One day during his office hours, a female student asked him if he would agree to have a specimen studied in his laboratory.
Chip Fisher bought the patent three years ago and now manufactures the device at his own laboratory.
The powerful technology required is slow, complicated, and requires both a laboratory and equipment.
The same, reliable 33 percent who say Barack Obama was created in a laboratory in socialist Zimbabwe.
Perhaps most importantly, previous psychological studies of moral responses relied on observations in laboratory settings.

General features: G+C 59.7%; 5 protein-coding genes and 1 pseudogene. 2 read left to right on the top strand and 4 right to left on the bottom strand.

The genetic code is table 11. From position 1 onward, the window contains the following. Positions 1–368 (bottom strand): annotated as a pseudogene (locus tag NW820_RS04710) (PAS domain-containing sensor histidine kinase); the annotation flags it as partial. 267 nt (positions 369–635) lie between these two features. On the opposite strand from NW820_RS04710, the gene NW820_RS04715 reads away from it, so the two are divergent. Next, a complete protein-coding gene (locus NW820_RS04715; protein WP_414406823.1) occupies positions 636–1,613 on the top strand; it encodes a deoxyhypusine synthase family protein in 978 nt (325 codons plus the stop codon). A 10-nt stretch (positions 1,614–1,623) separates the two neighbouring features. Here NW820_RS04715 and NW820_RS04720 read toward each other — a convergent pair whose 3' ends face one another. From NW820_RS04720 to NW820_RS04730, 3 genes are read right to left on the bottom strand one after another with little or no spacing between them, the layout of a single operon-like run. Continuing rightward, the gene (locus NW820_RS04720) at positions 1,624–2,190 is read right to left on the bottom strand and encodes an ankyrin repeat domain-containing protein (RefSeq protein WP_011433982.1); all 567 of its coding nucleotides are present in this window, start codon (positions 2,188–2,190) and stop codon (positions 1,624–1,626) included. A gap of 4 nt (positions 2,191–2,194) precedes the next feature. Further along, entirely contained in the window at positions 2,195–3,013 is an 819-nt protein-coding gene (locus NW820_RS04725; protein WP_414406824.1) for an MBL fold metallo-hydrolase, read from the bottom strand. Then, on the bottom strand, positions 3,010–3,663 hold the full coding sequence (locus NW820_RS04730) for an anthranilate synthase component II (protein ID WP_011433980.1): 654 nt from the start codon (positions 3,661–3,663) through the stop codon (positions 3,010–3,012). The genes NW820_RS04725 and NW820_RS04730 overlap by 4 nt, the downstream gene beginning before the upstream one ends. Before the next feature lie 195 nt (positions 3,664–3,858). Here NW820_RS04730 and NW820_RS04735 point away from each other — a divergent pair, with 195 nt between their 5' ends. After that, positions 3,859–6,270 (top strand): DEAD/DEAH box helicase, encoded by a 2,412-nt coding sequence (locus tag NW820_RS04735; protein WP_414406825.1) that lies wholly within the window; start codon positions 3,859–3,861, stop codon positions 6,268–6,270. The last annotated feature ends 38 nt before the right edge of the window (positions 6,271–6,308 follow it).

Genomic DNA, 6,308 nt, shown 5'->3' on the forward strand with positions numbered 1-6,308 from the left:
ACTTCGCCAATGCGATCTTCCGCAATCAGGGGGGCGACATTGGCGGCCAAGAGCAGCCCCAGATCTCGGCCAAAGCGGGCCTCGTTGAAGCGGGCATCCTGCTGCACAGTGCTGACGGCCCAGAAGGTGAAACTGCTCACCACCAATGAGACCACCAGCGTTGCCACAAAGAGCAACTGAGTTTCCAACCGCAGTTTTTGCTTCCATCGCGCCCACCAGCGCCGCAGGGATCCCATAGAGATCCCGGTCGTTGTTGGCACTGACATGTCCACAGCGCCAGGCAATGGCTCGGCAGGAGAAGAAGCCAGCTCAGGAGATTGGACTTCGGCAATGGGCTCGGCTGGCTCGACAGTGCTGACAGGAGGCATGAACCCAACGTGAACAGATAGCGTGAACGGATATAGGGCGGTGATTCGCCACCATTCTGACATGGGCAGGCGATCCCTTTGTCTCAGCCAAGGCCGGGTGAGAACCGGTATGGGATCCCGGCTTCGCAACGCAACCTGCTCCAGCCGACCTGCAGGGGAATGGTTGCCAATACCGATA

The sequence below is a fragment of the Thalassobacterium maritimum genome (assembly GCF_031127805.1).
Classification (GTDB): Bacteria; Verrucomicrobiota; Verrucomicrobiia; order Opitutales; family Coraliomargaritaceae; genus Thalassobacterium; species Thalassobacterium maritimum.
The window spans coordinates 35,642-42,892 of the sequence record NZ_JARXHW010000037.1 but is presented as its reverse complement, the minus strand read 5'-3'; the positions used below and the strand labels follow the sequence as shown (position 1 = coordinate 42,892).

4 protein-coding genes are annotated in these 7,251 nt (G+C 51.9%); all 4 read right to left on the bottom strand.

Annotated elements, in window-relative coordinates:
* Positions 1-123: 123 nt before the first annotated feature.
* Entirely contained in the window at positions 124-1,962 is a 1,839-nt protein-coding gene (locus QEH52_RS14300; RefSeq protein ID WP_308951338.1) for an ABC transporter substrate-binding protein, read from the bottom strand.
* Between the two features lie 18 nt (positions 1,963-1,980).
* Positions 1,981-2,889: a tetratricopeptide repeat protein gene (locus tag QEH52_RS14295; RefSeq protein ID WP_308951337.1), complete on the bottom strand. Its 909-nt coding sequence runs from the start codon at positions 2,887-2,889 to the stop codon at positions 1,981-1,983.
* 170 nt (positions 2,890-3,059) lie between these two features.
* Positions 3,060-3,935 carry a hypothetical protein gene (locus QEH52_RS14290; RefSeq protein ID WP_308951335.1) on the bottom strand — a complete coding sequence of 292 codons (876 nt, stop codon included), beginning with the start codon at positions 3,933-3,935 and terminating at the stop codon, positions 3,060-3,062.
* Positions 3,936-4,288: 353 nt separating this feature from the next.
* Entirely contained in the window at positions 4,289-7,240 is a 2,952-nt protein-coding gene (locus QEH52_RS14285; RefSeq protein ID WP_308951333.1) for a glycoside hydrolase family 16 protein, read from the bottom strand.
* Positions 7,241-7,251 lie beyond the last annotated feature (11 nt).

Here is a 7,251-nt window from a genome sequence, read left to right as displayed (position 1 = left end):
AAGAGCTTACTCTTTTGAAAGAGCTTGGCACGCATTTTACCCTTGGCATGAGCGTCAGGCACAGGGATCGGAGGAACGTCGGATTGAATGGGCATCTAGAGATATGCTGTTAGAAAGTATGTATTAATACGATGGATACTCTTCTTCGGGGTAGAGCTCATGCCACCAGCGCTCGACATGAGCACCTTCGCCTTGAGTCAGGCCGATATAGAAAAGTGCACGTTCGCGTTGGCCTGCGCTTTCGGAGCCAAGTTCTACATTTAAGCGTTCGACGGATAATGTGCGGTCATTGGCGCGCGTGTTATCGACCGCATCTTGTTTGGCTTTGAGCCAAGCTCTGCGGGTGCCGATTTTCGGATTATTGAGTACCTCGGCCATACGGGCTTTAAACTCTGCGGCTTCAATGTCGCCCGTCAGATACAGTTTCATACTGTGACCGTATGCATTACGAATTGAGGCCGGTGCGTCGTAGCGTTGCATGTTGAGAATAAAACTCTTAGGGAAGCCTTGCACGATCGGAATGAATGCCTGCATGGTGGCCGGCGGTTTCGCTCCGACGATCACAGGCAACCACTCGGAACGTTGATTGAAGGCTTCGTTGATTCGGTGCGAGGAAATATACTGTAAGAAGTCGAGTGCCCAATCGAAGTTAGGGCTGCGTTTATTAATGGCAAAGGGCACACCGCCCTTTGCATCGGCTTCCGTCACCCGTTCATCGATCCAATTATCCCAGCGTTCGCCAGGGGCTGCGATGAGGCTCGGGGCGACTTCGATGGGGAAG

The laboratory was on the Northern rim of the field, a ten-minute drive from the auditorium.
He frequently asked permission to accompany him into his laboratory.
Beside his furnace he had his laboratory at the foot of Bloody tower.
He obeyed, went to the laboratory, taking the bracelet with him.
When all was said, the man of the laboratory won a barren victory.
c.1600, "building set apart for scientific experiments," from Medieval Latin laboratorium "a place for labor or work," from Latin laboratus, past participle of laborare "to work" (see labor (n.)). Figurative use by 1660s.
laboratory lab·o·ra·to·ry (lāb'rə-tôr'ē)
A room or building equipped for scientific research.
A place where drugs and chemicals are manufactured.
A place for practice, observation, or testing.